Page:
Doubting Thomas

I was a precocious child. Which means I was a bit of a smart-ass (more than a bit, actually). I was a kid who wasn’t comfortable with “because” as an answer. I had to have proof. At the least, I had to have a discussion about why anything was the way it was.

(I think lots of kids are anxious to learn everything about the world around them — it’s ALL new. But “why?” “why?” “why?” becomes irritating, apparently…)

This grown up precocious child has a soft spot for Doubting Thomas. 

Christians associate Thomas with the Easter story, and in my memory, the association isn’t fond. When we hear stories of the disciples’ encounters with the resurrected Jesus, they include the “cautionary tale” of Thomas.

The Disciple who wouldn’t believe that Jesus had risen and appeared to the rest of the Disciples wanted to see the Jesus’s scars for himself:

Unless I see the mark of the nails in his hands, and put my finger in the mark of the nails and my hand in his side, I will not believe.
John 20:25b

If we’ve ever lost someone or something so close to us, someone or something that we’ve changed our lives for, we would be hard-pressed to believe hearsay. I’d want to see for myself. 

And who knows why Thomas wasn’t in that upper room with the rest of the Disciples when Jesus appeared to them? The text is silent. Maybe he was trying to move on with his life — picking up pieces where he could (maybe he was getting food for the rest of the Disciples, trying to get back to “normal”) after everything came to such a sudden halt.

Then [Jesus] said to Thomas, “Put your finger here and see my hands. Reach out your hand and put it in my side. Do not doubt but believe.”
John 20:27

Thomas’s doubt is not denied, but acknowledged. Jesus himself goes to Thomas and invites him to find the proof he needs. Not scorn, but understanding concern. 

When Jesus then says, “Blessed are those who have not seen and yet have come to believe.” (John 20:29), I’m not convinced that this is a comment aimed toward Thomas. All the disciples saw Jesus’s wounds before they allowed themselves to believe. So if it’s a slap to Thomas, it’s a slap to them all.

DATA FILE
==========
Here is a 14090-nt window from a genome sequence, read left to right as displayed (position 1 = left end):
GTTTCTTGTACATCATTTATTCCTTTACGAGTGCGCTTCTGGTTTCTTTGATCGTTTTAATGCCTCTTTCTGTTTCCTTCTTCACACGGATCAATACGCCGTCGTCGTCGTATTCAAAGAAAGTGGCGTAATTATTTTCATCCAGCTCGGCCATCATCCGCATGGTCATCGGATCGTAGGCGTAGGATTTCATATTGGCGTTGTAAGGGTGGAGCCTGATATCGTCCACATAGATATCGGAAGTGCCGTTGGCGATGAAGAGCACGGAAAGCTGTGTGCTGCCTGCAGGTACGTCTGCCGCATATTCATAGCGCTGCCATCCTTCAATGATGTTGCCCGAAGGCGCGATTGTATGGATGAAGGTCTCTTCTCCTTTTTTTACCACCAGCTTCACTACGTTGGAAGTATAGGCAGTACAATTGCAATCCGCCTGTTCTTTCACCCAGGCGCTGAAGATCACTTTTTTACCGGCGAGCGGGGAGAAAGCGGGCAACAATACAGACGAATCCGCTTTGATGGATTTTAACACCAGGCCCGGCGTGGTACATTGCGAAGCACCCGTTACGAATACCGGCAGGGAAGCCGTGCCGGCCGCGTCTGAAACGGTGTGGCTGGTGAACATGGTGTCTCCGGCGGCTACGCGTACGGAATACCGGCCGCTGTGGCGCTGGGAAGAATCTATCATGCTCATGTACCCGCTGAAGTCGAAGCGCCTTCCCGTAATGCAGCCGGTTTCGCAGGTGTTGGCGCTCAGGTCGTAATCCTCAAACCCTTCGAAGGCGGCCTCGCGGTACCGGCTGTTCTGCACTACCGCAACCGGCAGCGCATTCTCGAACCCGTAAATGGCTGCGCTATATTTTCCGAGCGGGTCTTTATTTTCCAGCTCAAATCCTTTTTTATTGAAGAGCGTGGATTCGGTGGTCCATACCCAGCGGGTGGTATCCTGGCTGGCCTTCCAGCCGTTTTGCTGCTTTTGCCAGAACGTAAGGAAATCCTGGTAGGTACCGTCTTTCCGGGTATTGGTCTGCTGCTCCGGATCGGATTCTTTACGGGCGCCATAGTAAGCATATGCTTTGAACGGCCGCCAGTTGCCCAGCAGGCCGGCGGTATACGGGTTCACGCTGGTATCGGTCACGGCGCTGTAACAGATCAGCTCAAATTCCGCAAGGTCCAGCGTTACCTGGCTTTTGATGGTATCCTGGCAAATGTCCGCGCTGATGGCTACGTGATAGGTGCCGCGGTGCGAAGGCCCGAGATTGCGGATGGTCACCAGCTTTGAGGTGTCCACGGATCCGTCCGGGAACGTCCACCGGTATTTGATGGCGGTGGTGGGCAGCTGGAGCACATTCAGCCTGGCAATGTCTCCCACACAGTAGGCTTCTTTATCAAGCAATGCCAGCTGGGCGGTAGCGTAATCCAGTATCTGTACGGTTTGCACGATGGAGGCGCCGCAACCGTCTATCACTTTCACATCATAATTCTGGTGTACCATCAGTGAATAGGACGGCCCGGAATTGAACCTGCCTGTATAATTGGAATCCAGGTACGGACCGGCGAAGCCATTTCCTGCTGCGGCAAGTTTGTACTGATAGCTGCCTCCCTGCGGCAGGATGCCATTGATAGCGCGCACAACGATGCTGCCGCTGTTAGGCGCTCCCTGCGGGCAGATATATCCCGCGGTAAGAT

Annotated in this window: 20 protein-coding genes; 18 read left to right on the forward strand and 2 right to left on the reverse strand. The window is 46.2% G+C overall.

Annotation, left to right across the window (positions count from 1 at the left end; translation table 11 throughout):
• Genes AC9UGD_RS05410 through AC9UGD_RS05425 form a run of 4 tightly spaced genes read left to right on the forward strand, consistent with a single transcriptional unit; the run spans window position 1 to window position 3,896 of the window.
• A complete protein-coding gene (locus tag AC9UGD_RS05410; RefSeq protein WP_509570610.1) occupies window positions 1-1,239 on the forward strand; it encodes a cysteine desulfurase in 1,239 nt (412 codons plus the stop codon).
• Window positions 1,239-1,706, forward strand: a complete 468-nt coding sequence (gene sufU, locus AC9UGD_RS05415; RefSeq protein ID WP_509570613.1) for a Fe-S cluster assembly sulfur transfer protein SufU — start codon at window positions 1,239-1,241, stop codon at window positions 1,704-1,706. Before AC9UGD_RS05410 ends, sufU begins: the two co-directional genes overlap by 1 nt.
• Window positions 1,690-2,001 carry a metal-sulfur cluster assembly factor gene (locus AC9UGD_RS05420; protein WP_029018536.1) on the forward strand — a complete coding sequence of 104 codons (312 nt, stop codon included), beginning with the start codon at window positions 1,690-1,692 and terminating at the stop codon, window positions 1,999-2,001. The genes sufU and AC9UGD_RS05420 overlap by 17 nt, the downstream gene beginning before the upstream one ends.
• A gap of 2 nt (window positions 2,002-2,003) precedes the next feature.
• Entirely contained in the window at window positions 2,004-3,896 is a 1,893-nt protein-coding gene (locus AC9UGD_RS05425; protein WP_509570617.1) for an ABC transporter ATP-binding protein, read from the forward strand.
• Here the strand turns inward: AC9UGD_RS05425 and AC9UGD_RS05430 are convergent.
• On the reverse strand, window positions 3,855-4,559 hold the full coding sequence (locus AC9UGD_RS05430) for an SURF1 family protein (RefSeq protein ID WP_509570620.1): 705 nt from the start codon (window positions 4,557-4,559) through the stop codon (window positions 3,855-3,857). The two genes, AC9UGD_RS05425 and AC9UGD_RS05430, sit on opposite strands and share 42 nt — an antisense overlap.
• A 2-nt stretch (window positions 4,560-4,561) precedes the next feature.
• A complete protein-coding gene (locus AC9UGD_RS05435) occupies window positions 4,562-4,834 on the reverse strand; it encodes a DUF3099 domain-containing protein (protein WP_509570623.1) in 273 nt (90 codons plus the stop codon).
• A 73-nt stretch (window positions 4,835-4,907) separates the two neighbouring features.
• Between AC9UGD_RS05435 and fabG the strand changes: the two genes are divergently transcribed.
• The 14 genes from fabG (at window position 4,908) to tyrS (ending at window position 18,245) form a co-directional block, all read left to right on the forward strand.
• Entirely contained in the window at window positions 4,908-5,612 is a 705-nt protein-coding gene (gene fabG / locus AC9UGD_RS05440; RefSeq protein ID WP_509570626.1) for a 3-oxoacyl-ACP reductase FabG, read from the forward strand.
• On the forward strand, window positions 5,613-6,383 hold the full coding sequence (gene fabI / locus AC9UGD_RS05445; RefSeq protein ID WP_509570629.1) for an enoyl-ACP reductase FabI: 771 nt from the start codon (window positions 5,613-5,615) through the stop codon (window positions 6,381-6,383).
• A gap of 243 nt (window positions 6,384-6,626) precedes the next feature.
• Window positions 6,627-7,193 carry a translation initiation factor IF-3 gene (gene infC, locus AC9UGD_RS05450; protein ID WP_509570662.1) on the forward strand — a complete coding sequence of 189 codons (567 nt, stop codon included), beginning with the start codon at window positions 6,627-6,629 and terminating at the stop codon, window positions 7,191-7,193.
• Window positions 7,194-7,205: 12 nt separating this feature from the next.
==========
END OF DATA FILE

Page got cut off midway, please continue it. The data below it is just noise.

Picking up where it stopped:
All the Disciples had now seen Jesus in the flesh and believed that Jesus had indeed returned from a painful and humiliating death. 

“Blessed are those who have not seen and yet have come to believe” are not words to the Disciples, but words from the gospel writer consoling and urging his own community. 

The Gospel of John was written around 90 CE, so it’s fairly likely none in his community had seen Jesus’s crucifixion 60 years earlier. No one listening to the words of John 20:29 would have had the same opportunity to have their doubts physically acknowledged as Thomas and the rest of the Disciples had.

“Blessed are those who have not seen and yet have come to believe” speaks to us, too: those who were not present in that upper room, who were not blessed with Jesus’s physical reassurance. 

Thomas’s doubt is not a fault, but a saving grace.

His doubt brought him back to the upper room. His doubt, though interpreted today as un-believing, was his vulnerable truth.

Thomas’s doubts did not drive a wedge between himself and the rest of the Disciples. He was back in the upper room with them when Jesus appeared a second time. Perhaps the Disciples didn’t shun Thomas because they recalled their own doubts, too, and cared more for Thomas as a member of their community than as an “unbeliever” to be cast away. 

It was in this community that Jesus appeared again, where Jesus came to Thomas at the place of his deep pain and said, “I’m here, see?”

To a precocious child who was often told “because” to her endless questions, seeing Thomas’s doubts gently and compassionately acknowledged is a blessed relief. 

Speaking your doubts requires a vulnerability and yes, a faith. A faith that is large enough to hold your pain, a faith that whatever your doubts may be, the truth will be large and expansive enough not to crumble in the face of those doubts. 

Speaking doubt requires a faith that is able to come to you and gently say, “I’m here, see?”

 


Many thanks to my friend Kitty, whose own vulnerability to discuss her doubts about the “Doubting Thomas” tradition gave me inspiration to write this reflection.

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